European inflation is rising due to energy and war concerns

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PARIS – Rising energy prices pose a growing problem for European economies as new figures on Friday showed that eurozone inflation rose to 7.5 percent this month, the highest level ever, while economic growth weakened to 0.2 percent .

Inflation was a key issue in Europe even before the war in Ukraine, when its economies struggled to cope with supply chain disruptions and the impact of coronavirus restrictions. Recent European sanctions against Russia and rising tensions over fossil fuel imports have further exacerbated concerns about sending energy prices up.

“Higher energy prices are becoming clearly unsustainable,” said Simone Tagliapietra, a senior fellow at Bruegel, a Brussels-based think tank. “It is a major driver of inflation in Europe.”

The pressure is unlikely to drop. On Wednesday, Russia effectively shut off the supply of natural gas to Poland and Bulgaria when the Kremlin warned that other countries could face the same fate.

Such threats combined with deteriorating economic prospects could force European leaders to adopt less risky sanctions against Russia in the future. Inflation is now significantly higher than the European Central Bank’s target of around 2%.

Why has Russia stopped gas supplies to Bulgaria and Poland?

Recent figures reinforce concerns about “stagflation”, which is a halt to economic growth accompanied by rising prices. Consumer confidence has fallen in Europe as wages have not kept pace with the rapid rise in prices.

According to Eurostat, the EU’s statistical office, the adjusted GDP in the euro area was only 0.2 percent higher in the first quarter of this year than in the previous quarter. Growth in the EU was slightly higher at 0.4 per cent, but also a decrease compared to the last quarter.

The eurozone consists of 19 countries that share the euro as their currency. It is separate from the EU, a bloc of 27 member states. Among the major EU economies, Italy was particularly affected, with the economy declining in the first quarter. Growth stalled in France, while Germany fared slightly better.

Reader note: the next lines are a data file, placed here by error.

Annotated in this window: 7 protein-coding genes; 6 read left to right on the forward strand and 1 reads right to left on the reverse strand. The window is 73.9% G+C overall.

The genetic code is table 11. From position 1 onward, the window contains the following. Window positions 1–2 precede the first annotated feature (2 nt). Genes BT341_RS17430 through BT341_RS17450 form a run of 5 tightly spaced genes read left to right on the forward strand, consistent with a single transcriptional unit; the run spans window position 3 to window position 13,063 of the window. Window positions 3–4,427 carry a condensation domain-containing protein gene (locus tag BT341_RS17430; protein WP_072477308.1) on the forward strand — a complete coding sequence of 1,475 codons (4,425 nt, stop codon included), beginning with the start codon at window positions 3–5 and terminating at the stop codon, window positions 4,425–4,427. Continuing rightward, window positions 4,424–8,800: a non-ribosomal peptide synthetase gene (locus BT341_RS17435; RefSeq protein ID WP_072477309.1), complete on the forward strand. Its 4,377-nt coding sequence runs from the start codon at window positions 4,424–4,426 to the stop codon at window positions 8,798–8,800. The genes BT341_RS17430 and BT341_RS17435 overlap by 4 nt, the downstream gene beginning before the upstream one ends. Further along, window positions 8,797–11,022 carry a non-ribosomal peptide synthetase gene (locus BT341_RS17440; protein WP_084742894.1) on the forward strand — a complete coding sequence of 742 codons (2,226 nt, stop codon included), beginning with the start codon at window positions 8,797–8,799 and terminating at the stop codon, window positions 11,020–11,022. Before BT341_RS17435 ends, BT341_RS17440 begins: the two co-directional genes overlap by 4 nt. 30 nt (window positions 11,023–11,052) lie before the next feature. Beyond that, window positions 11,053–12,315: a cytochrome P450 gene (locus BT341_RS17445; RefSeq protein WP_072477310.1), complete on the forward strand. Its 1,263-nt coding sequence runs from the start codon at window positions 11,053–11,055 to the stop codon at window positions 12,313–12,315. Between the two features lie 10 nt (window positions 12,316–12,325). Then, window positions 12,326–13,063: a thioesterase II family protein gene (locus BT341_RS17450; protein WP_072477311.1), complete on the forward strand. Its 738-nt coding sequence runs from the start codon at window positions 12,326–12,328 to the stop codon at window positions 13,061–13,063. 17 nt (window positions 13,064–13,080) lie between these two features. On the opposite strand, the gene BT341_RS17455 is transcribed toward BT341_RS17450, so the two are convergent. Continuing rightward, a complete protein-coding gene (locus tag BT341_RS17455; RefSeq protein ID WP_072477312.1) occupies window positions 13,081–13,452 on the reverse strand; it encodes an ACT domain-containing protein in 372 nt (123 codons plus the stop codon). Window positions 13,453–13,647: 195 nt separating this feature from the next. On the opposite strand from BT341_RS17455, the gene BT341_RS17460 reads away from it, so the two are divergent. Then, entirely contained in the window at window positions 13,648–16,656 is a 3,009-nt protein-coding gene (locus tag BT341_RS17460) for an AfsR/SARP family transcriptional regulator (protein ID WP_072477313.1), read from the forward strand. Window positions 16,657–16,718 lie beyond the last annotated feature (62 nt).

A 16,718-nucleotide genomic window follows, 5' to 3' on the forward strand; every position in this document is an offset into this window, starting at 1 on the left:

But the data only captured the initial period of the war, while rising energy prices are expected to hit Germany, the EU’s largest economy, particularly hard in the coming months.

“These are huge increases in people’s bills that will definitely have an impact on their standard of living, and it will hit poorer households much harder than richer households,” said Andrew Kenningham, Europe’s chief executive at Capital Economics. “Western Europe is going to suffer quite a bit from the higher energy prices,” he added.

In the recent French presidential election, the right wing gained significant ground with promises to ease the inflation shock and weaken sanctions against Russia, even though it failed to win the vote last weekend.

US economy shrinks during the first three months of the year

So far, the EU appears to be committed to getting rid of Russian energy, with a coal embargo already in place. An oil embargo is still under debate, and Berlin signaled this week that it might support such a move.

But some analysts expect the bloc will try to avoid a total immediate ban and instead opt for measures that would be easier and faster to implement. For example, the EU could impose tariffs or a price cap on Russian oil, which could help mitigate the negative economic consequences for Russia. “Tariffs would ultimately be paid by the Russians, not by the Europeans,” Tagliapietra said.

Europe is not the only region where economic growth has been hampered by the effects of the pandemic and concerns over the outcome of the war in Ukraine. In the United States, the economy unexpectedly shrank 1.4 percent in the first three months of 2022 after more than a year of rapid growth, according to the Bureau of Economic Analysis.

It was the first slowdown in the United States since the spring of 2020, marks a turnaround from the violent pace that followed intense fiscal and monetary stimulus in the wake of coronavirus. Last year, the U.S. economy grew by 5.7 percent, the fastest annual cut since 1984. European economies were estimated to have grown 5.2 percent last year.

Abha Bhattarai contributed to this report.

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